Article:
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World

Why Colombia's Rebel Conflict Could Soon End

A look at the past and future of Colombia's half-century guerrilla conflict

This April 1948, file photo shows rioting and looting as a street car is overturned and burned during an uprising following the assassination of Jorge Eliecer Gaitan in Bogotá, Colombia, photo: AP/E. L. Almen, File
1 year ago

JUNGLES OF PUTUMAYO, Colombia — Deep in the country’s southern jungles, the Revolutionary Armed Forces of Colombia are preparing for a peace deal that they and the government say could be just weeks away.Journalists recently visited the rebels at four different camps on the condition they not reveal the precise locations because of security concerns.

A look at the past and future of Colombia’s half-century guerrilla conflict:

HOW IT STARTED

The 1948 assassination of populist firebrand Jorge Eliecer Gaitan led to a political bloodletting known as “La Violencia,” or “The Violence.” Tens of thousands died, and peasant groups joined with communists to arm themselves. A 1964 military attack on their main encampment led to the creation of the Revolutionary Armed Forces of Colombia, or FARC.

WHAT THE REBELS WANTED

Though nominally Marxist at its founding, the FARC’s ideology has never been well defined. It has sought to make the conservative oligarchy share power and prioritized land reform in a country where more than 5 million people have been forcibly displaced, mostly by far-right militias in the service of ranchers, businessmen and drug traffickers. The FARC lost popularity as it turned to kidnapping, extortion and taxes on cocaine production and illegal gold mining to fund its insurgency.

HOW THE UNITED STATES GOT INVOLVED

In 2000, the United States began sending billions of dollars for counter-narcotics and -insurgency efforts under Plan Colombia, which helped security forces weaken the FARC and kill several top commanders. The State Department classifies the group as a terrorist organization and its leaders face U.S. indictments for what the George W. Bush administration called the world’s largest drug-trafficking organization.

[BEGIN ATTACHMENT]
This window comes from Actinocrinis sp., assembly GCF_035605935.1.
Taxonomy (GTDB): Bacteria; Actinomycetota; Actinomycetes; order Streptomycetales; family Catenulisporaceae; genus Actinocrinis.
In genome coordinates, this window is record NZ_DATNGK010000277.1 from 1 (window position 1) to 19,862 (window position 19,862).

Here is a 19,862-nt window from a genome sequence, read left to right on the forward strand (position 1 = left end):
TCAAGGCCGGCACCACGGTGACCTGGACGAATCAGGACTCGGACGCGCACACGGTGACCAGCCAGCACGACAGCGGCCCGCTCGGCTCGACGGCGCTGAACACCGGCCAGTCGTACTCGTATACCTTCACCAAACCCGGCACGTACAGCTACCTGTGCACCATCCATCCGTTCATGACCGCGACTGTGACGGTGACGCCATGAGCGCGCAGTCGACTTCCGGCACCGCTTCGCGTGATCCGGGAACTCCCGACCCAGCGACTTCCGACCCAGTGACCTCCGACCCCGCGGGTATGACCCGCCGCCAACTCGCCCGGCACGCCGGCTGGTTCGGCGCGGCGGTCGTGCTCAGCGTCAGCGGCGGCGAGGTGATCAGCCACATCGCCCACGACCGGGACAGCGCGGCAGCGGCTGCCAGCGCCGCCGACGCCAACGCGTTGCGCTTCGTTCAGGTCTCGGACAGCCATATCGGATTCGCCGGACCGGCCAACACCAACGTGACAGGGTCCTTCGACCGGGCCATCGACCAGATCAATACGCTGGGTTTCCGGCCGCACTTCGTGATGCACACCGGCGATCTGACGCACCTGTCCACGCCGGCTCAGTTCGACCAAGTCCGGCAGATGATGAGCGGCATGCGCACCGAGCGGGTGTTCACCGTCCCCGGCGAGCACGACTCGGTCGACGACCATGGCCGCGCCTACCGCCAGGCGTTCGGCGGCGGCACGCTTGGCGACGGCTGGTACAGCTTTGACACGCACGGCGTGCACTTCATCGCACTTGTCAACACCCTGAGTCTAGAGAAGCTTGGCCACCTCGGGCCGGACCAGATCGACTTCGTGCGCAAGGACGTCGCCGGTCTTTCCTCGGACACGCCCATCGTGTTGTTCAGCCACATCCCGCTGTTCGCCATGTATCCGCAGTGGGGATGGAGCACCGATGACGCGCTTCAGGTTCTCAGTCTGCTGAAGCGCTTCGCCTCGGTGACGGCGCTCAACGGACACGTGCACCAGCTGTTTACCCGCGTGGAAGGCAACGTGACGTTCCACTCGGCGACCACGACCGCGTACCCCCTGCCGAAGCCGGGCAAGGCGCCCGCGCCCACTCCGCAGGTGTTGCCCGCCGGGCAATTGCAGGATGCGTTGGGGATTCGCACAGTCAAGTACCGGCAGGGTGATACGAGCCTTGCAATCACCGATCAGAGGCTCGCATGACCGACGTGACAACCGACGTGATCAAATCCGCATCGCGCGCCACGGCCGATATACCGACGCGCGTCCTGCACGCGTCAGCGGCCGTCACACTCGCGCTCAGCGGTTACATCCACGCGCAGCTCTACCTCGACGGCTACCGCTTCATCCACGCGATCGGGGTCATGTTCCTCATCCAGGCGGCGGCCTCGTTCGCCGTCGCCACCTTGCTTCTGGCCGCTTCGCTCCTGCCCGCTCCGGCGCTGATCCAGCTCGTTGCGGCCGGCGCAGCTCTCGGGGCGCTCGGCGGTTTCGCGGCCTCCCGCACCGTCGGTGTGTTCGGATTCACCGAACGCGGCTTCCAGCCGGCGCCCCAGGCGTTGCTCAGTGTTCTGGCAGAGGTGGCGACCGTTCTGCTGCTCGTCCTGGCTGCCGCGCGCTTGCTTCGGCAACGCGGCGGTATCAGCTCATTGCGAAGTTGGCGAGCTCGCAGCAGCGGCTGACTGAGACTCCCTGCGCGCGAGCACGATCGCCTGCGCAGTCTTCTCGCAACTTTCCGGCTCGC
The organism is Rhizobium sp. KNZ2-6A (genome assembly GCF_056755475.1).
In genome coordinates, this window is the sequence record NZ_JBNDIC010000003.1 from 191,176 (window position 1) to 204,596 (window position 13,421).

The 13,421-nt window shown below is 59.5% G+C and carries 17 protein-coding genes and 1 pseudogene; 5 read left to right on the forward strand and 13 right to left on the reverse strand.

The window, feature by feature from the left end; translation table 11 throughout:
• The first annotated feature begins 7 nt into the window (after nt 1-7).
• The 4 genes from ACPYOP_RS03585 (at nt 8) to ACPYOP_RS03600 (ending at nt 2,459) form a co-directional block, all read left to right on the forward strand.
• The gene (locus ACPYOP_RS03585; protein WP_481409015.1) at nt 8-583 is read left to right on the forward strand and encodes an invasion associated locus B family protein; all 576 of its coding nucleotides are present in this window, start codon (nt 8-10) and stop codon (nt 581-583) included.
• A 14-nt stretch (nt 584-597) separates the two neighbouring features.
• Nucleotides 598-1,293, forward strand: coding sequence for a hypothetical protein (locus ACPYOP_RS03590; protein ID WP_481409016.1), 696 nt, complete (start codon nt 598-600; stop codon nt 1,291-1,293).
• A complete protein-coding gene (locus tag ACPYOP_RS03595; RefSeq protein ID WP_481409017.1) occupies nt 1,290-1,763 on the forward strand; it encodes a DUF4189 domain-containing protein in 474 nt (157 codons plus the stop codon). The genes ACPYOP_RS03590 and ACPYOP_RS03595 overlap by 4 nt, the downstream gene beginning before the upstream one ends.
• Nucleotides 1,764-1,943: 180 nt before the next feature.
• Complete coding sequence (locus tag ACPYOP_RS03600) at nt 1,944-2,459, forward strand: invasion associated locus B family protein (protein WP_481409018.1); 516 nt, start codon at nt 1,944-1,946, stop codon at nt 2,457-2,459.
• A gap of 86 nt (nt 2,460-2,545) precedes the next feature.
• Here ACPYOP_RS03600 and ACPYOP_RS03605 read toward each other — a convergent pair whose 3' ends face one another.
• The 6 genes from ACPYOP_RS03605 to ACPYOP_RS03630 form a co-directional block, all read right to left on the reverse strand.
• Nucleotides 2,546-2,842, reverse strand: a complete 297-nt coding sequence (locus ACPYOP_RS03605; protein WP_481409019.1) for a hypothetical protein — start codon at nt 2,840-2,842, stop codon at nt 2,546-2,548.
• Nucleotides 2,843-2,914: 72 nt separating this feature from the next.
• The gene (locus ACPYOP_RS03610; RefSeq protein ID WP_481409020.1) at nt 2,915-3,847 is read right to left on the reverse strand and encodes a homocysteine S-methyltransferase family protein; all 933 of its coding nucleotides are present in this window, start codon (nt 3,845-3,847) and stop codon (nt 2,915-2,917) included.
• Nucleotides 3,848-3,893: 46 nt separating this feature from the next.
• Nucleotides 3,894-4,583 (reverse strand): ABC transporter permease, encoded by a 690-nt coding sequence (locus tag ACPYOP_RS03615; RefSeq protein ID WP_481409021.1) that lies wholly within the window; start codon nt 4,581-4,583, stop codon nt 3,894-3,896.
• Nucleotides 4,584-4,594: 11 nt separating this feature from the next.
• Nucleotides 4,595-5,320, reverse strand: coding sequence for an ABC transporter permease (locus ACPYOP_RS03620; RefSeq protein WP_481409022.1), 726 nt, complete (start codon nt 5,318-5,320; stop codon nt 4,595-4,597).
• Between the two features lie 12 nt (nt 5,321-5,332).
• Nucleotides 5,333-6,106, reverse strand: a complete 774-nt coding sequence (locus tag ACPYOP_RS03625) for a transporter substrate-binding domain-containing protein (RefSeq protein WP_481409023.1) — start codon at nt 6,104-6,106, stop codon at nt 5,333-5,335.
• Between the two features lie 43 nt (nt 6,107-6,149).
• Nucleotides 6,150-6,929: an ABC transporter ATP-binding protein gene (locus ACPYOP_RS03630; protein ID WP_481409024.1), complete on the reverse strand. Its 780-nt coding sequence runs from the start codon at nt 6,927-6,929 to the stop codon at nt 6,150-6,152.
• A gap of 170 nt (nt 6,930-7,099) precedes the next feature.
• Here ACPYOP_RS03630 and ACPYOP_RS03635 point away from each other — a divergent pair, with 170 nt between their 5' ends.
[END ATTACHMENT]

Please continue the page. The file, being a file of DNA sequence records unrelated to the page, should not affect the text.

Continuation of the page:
THE MASSIVE HUMAN TOLL

More than 220,000 lives have been lost, most of them civilians. In the past two decades, many of the killings were inflicted by the militias, which made peace with the government in 2003. The FARC abducted ranchers, politicians and soldiers who were often held for years in jungle prison camps. Its captives included former presidential candidate Ingrid Betancourt and three U.S. military contractors, all of whom were rescued in 2008.

AFTER DECADES OF FALSE STARTS, A PLAN FOR PEACE

Mid-1980s peace talks collapsed after death squads killed at least 3,000 allies of the FARC’s political wing. Another effort fell apart in 2002 after the rebels hijacked an airliner to kidnap a senator. The current talks have been going on since 2012 in Havana. In late June, negotiators announced an agreement on a bilateral cease-fire and a blueprint for how an estimated 7,000 FARC fighters will demobilize and lay down their weapons. Accords have also been reached on land reform, combatting drug trafficking, the guerrillas’ political participation and punishing war crimes on both sides. The sides formally agreed to the cease-fire and disarmament agreement at a ceremony in Cuba.

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